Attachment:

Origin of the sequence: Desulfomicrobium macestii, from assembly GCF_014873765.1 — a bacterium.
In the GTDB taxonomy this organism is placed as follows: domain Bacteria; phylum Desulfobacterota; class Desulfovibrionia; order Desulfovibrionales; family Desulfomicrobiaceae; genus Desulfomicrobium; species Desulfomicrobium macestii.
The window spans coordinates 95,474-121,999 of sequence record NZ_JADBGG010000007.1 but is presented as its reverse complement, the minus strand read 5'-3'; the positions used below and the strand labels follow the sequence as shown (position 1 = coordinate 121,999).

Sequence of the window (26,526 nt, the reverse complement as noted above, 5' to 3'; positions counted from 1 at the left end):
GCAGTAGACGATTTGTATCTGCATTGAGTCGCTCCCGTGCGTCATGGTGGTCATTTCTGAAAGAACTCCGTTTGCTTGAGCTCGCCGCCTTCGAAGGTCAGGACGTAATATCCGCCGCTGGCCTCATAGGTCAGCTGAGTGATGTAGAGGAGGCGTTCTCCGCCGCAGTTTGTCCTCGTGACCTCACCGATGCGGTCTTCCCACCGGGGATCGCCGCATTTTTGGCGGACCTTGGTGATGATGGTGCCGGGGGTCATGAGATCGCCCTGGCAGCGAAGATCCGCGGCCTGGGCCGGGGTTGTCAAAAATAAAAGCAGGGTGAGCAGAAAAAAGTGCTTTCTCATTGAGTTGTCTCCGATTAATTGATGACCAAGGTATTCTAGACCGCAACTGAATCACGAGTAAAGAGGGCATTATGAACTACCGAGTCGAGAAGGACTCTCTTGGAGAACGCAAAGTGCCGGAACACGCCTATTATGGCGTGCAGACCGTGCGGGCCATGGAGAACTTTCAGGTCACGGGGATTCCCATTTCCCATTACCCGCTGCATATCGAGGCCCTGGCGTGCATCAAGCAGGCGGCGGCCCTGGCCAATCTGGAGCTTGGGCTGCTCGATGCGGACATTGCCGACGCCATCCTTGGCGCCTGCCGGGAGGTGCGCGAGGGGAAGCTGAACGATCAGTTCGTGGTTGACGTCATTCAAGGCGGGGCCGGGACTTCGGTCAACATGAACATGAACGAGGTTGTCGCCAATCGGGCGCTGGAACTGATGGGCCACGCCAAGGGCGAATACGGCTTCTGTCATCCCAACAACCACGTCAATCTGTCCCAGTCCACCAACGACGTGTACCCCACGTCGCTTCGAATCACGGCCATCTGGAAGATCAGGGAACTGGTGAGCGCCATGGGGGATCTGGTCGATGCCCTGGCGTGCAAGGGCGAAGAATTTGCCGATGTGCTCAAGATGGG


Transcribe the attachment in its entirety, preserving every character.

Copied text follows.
Origin of the sequence: Desulfomicrobium macestii, from assembly GCF_014873765.1 — a bacterium.
In the GTDB taxonomy this organism is placed as follows: domain Bacteria; phylum Desulfobacterota; class Desulfovibrionia; order Desulfovibrionales; family Desulfomicrobiaceae; genus Desulfomicrobium; species Desulfomicrobium macestii.
The window spans coordinates 95,474-121,999 of sequence record NZ_JADBGG010000007.1 but is presented as its reverse complement, the minus strand read 5'-3'; the positions used below and the strand labels follow the sequence as shown (position 1 = coordinate 121,999).

Sequence of the window (26,526 nt, the reverse complement as noted above, 5' to 3'; positions counted from 1 at the left end):
GCAGTAGACGATTTGTATCTGCATTGAGTCGCTCCCGTGCGTCATGGTGGTCATTTCTGAAAGAACTCCGTTTGCTTGAGCTCGCCGCCTTCGAAGGTCAGGACGTAATATCCGCCGCTGGCCTCATAGGTCAGCTGAGTGATGTAGAGGAGGCGTTCTCCGCCGCAGTTTGTCCTCGTGACCTCACCGATGCGGTCTTCCCACCGGGGATCGCCGCATTTTTGGCGGACCTTGGTGATGATGGTGCCGGGGGTCATGAGATCGCCCTGGCAGCGAAGATCCGCGGCCTGGGCCGGGGTTGTCAAAAATAAAAGCAGGGTGAGCAGAAAAAAGTGCTTTCTCATTGAGTTGTCTCCGATTAATTGATGACCAAGGTATTCTAGACCGCAACTGAATCACGAGTAAAGAGGGCATTATGAACTACCGAGTCGAGAAGGACTCTCTTGGAGAACGCAAAGTGCCGGAACACGCCTATTATGGCGTGCAGACCGTGCGGGCCATGGAGAACTTTCAGGTCACGGGGATTCCCATTTCCCATTACCCGCTGCATATCGAGGCCCTGGCGTGCATCAAGCAGGCGGCGGCCCTGGCCAATCTGGAGCTTGGGCTGCTCGATGCGGACATTGCCGACGCCATCCTTGGCGCCTGCCGGGAGGTGCGCGAGGGGAAGCTGAACGATCAGTTCGTGGTTGACGTCATTCAAGGCGGGGCCGGGACTTCGGTCAACATGAACATGAACGAGGTTGTCGCCAATCGGGCGCTGGAACTGATGGGCCACGCCAAGGGCGAATACGGCTTCTGTCATCCCAACAACCACGTCAATCTGTCCCAGTCCACCAACGACGTGTACCCCACGTCGCTTCGAATCACGGCCATCTGGAAGATCAGGGAACTGGTGAGCGCCATGGGGGATCTGGTCGATGCCCTGGCGTGCAAGGGCGAAGAATTTGCCGATGTGCTCAAGATGGG